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Ten tax tips for the small business; here are the tax planing areas that will be important in 1990.


Here are the tax planning areas that will be important in 1990.

Tax practitioners often are asked two tough questions by the small business owner: What's left for tax planning? What tax strategies should I be looking at for my business?

Often these questions are raised with the expectation that tax incentives, shelters and gimmickry are still part of our tax system ("Give me that hot new idea to make a big cut in my taxes!"). However, since the Tax Reform Act of 1986, the word "loop-hole" has left the tax professional's vocabulary. In pre-TRA days, it was easy to add a quick yearend tax shelter rather than develop a tax plan. But today, tax planning is back to what it always should have been: a roll-up-the-sleeves and work-through-the-fundamentals approach. It's not easy and not glamorous. But now there's no substitute for a back-to-basics approach.

The following checklist of 10 key areas of tax planning for the small business owner is intended to provide the tax adviser with a working guide to what's important in the coming year:


Most tax advisers look to forms of qualified retirement plans as their first choice for tax-saving techniques. The current deduction--combined with pretax compounding of invested funds--is hard to beat. For the self-employed business owner, careful consideration should be given to the best vehicle. Is it an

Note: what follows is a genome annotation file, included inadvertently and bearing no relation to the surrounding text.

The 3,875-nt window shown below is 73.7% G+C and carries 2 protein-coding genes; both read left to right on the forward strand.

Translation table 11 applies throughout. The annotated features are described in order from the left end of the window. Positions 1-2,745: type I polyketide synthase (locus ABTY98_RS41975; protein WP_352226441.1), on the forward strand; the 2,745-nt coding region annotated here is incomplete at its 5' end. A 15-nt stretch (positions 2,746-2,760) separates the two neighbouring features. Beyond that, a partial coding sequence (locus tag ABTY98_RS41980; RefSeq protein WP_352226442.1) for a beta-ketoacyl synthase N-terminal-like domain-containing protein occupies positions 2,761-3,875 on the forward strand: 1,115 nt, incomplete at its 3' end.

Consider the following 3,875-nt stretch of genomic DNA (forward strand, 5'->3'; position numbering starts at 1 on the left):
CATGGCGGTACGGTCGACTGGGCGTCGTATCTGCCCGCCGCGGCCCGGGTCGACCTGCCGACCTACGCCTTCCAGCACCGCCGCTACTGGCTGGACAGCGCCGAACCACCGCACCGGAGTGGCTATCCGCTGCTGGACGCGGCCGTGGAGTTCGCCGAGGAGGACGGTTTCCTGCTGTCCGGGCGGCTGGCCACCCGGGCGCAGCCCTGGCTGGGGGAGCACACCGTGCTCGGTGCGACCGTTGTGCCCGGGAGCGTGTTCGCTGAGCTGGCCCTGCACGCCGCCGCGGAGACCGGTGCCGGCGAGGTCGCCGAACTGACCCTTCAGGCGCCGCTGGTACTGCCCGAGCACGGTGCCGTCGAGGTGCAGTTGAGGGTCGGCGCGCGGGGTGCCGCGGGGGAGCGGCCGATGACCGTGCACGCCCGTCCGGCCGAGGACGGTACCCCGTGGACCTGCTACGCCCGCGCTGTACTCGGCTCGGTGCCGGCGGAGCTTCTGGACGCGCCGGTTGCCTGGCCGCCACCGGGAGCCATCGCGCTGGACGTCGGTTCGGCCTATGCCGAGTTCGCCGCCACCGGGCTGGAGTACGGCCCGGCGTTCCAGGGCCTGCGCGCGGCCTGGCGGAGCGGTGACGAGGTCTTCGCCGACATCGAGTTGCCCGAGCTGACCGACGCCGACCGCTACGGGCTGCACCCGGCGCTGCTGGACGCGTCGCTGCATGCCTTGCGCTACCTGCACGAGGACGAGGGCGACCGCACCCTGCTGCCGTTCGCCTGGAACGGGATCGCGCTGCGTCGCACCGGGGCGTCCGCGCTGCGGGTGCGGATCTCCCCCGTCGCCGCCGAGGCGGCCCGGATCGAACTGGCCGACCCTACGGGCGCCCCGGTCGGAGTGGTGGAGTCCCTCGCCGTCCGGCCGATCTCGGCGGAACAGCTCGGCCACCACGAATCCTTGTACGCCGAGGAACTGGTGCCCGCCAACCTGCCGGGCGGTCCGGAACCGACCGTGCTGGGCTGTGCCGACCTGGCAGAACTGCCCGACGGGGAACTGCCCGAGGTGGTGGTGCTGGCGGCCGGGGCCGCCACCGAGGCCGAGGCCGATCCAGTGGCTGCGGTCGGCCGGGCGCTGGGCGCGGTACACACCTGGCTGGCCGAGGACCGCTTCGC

* Individual retirement account?

* Keogh plan?

* Simplified employee pension (SEP)?

While SEPs are attractive because they don't require Internal Revenue Service reports, the low threshold for part-time worker coverage can be a problem ($300 per year compared with the 1,000-hour-per-year Keogh rule). And for the business owner able to set aside larger amounts, a defined benefit plan--either a corporate retirement plan or a Keogh plan--still can produce a substantial annual tax deductible investment.

Conversely, those with established plans should evaluate their merits continually. Are plan administration costs with frequent amendments becoming burdensome? Are allocations to other employees outstripping the benefits to the employer-owners? And will the 15% tax on excess distributions present a problem in retirement years? In some cases, abandoning a qualified plan and increasing taxable income to owners currently at the 28% bracket may produce a better long-term result.

[check mark] MINIMIZE FICA